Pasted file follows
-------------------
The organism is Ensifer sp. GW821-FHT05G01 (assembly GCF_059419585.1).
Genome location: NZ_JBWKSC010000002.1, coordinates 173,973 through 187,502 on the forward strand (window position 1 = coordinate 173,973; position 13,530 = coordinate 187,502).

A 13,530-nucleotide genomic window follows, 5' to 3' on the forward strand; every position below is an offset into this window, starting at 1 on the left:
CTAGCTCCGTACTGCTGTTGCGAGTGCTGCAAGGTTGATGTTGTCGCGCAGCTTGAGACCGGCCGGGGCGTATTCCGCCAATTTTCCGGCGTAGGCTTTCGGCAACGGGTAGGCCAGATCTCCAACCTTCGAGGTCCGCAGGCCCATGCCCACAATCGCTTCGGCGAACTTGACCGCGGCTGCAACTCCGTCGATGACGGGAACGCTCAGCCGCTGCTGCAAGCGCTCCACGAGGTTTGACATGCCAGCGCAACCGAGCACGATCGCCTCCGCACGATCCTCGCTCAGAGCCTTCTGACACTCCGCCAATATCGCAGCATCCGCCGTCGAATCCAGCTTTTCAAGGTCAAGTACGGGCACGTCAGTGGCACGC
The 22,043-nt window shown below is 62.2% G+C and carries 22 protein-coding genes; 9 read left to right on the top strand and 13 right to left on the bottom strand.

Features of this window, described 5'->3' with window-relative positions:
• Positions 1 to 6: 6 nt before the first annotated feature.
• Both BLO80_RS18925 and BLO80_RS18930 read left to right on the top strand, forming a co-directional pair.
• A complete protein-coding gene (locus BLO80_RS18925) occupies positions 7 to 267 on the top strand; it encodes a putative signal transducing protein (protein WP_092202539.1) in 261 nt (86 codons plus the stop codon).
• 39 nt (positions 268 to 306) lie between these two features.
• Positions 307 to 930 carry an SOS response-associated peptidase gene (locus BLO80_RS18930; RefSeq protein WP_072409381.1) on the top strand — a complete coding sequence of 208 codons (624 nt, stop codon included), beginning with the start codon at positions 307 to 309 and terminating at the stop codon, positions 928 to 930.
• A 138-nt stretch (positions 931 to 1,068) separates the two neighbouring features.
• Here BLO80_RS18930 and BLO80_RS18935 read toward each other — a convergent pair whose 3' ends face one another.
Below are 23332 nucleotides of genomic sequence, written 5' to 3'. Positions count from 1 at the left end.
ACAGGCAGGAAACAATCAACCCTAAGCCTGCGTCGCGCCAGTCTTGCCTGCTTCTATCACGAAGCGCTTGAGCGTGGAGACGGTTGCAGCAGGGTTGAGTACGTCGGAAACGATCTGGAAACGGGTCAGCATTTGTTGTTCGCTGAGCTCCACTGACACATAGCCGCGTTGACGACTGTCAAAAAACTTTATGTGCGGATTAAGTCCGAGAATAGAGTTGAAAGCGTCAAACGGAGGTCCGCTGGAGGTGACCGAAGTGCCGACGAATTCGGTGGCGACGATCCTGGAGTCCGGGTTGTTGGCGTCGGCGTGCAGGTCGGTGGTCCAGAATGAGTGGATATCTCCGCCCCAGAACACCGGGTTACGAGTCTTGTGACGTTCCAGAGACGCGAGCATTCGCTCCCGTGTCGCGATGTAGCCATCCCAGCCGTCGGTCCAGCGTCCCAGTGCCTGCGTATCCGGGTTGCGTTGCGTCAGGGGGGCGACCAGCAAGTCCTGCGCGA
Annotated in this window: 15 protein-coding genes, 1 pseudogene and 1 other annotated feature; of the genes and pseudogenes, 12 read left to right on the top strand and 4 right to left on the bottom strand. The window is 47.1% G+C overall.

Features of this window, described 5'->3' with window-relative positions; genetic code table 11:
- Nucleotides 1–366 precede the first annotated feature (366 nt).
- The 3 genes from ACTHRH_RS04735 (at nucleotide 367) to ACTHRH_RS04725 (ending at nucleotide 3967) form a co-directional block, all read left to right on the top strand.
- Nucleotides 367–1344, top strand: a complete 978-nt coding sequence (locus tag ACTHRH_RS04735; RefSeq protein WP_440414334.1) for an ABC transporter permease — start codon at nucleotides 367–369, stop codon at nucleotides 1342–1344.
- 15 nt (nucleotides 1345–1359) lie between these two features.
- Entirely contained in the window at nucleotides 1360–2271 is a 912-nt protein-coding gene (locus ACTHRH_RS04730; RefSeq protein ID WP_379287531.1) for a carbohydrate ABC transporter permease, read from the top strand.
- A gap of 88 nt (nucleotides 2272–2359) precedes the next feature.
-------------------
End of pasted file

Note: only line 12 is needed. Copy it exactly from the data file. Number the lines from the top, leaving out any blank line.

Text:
• A 138-nt stretch (positions 931 to 1,068) separates the two neighbouring features.